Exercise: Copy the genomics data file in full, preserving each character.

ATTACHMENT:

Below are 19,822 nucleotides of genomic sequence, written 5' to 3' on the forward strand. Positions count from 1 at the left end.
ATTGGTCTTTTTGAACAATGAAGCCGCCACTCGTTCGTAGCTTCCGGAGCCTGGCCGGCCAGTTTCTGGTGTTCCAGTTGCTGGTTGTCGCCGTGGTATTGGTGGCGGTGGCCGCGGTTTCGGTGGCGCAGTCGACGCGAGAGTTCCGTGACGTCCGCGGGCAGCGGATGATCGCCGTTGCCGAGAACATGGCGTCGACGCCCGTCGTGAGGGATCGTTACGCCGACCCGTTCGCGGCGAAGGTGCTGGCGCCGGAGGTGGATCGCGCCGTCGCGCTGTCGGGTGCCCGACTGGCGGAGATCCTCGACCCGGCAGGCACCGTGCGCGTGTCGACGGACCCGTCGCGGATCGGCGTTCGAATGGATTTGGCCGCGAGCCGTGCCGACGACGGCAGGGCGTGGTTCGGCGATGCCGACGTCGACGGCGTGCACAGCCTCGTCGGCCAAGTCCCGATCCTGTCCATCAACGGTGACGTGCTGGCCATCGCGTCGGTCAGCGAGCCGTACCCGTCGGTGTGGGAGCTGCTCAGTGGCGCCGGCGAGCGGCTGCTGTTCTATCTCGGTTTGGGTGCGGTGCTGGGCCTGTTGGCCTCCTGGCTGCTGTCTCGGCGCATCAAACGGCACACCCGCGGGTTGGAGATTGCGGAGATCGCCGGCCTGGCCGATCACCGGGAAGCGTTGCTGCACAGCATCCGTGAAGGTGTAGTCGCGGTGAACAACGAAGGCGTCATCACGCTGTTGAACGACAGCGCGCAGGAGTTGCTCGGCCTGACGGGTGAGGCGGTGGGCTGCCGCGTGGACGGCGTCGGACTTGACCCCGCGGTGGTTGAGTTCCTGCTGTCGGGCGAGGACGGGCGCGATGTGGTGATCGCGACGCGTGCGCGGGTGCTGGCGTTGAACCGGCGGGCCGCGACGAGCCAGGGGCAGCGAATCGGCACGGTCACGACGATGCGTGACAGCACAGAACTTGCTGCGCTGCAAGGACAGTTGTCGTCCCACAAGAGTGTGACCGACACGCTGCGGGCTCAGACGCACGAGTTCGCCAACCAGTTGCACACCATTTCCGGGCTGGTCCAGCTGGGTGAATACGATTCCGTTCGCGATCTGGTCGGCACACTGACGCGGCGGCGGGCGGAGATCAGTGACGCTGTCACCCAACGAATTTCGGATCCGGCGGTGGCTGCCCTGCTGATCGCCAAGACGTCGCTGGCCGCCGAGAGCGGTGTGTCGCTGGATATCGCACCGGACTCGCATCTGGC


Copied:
Below are 19,822 nucleotides of genomic sequence, written 5' to 3' on the forward strand. Positions count from 1 at the left end.
ATTGGTCTTTTTGAACAATGAAGCCGCCACTCGTTCGTAGCTTCCGGAGCCTGGCCGGCCAGTTTCTGGTGTTCCAGTTGCTGGTTGTCGCCGTGGTATTGGTGGCGGTGGCCGCGGTTTCGGTGGCGCAGTCGACGCGAGAGTTCCGTGACGTCCGCGGGCAGCGGATGATCGCCGTTGCCGAGAACATGGCGTCGACGCCCGTCGTGAGGGATCGTTACGCCGACCCGTTCGCGGCGAAGGTGCTGGCGCCGGAGGTGGATCGCGCCGTCGCGCTGTCGGGTGCCCGACTGGCGGAGATCCTCGACCCGGCAGGCACCGTGCGCGTGTCGACGGACCCGTCGCGGATCGGCGTTCGAATGGATTTGGCCGCGAGCCGTGCCGACGACGGCAGGGCGTGGTTCGGCGATGCCGACGTCGACGGCGTGCACAGCCTCGTCGGCCAAGTCCCGATCCTGTCCATCAACGGTGACGTGCTGGCCATCGCGTCGGTCAGCGAGCCGTACCCGTCGGTGTGGGAGCTGCTCAGTGGCGCCGGCGAGCGGCTGCTGTTCTATCTCGGTTTGGGTGCGGTGCTGGGCCTGTTGGCCTCCTGGCTGCTGTCTCGGCGCATCAAACGGCACACCCGCGGGTTGGAGATTGCGGAGATCGCCGGCCTGGCCGATCACCGGGAAGCGTTGCTGCACAGCATCCGTGAAGGTGTAGTCGCGGTGAACAACGAAGGCGTCATCACGCTGTTGAACGACAGCGCGCAGGAGTTGCTCGGCCTGACGGGTGAGGCGGTGGGCTGCCGCGTGGACGGCGTCGGACTTGACCCCGCGGTGGTTGAGTTCCTGCTGTCGGGCGAGGACGGGCGCGATGTGGTGATCGCGACGCGTGCGCGGGTGCTGGCGTTGAACCGGCGGGCCGCGACGAGCCAGGGGCAGCGAATCGGCACGGTCACGACGATGCGTGACAGCACAGAACTTGCTGCGCTGCAAGGACAGTTGTCGTCCCACAAGAGTGTGACCGACACGCTGCGGGCTCAGACGCACGAGTTCGCCAACCAGTTGCACACCATTTCCGGGCTGGTCCAGCTGGGTGAATACGATTCCGTTCGCGATCTGGTCGGCACACTGACGCGGCGGCGGGCGGAGATCAGTGACGCTGTCACCCAACGAATTTCGGATCCGGCGGTGGCTGCCCTGCTGATCGCCAAGACGTCGCTGGCCGCCGAGAGCGGTGTGTCGCTGGATATCGCACCGGACTCGCATCTGGC